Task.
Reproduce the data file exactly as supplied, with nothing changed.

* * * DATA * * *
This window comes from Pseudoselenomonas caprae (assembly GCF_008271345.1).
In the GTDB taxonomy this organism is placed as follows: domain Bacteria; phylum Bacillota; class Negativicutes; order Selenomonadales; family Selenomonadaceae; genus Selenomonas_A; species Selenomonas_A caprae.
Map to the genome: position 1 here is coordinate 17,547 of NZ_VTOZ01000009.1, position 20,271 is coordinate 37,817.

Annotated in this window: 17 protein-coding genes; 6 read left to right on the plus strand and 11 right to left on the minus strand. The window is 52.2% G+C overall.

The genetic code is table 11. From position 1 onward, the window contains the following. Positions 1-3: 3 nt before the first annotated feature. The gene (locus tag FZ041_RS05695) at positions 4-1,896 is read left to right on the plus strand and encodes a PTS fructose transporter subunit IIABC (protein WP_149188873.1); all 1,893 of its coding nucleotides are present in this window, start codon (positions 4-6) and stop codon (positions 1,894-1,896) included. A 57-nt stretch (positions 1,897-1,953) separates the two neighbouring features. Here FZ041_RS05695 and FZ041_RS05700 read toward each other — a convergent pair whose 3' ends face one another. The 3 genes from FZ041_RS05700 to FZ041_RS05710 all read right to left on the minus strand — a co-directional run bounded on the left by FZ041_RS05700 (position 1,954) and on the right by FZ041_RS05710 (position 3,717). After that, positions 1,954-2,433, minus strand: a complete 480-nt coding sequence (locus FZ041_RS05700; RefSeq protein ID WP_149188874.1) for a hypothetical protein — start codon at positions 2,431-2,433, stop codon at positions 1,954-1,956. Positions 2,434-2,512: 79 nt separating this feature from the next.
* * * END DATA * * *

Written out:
This window comes from Pseudoselenomonas caprae (assembly GCF_008271345.1).
In the GTDB taxonomy this organism is placed as follows: domain Bacteria; phylum Bacillota; class Negativicutes; order Selenomonadales; family Selenomonadaceae; genus Selenomonas_A; species Selenomonas_A caprae.
Map to the genome: position 1 here is coordinate 17,547 of NZ_VTOZ01000009.1, position 20,271 is coordinate 37,817.

Annotated in this window: 17 protein-coding genes; 6 read left to right on the plus strand and 11 right to left on the minus strand. The window is 52.2% G+C overall.

The genetic code is table 11. From position 1 onward, the window contains the following. Positions 1-3: 3 nt before the first annotated feature. The gene (locus tag FZ041_RS05695) at positions 4-1,896 is read left to right on the plus strand and encodes a PTS fructose transporter subunit IIABC (protein WP_149188873.1); all 1,893 of its coding nucleotides are present in this window, start codon (positions 4-6) and stop codon (positions 1,894-1,896) included. A 57-nt stretch (positions 1,897-1,953) separates the two neighbouring features. Here FZ041_RS05695 and FZ041_RS05700 read toward each other — a convergent pair whose 3' ends face one another. The 3 genes from FZ041_RS05700 to FZ041_RS05710 all read right to left on the minus strand — a co-directional run bounded on the left by FZ041_RS05700 (position 1,954) and on the right by FZ041_RS05710 (position 3,717). After that, positions 1,954-2,433, minus strand: a complete 480-nt coding sequence (locus FZ041_RS05700; RefSeq protein ID WP_149188874.1) for a hypothetical protein — start codon at positions 2,431-2,433, stop codon at positions 1,954-1,956. Positions 2,434-2,512: 79 nt separating this feature from the next.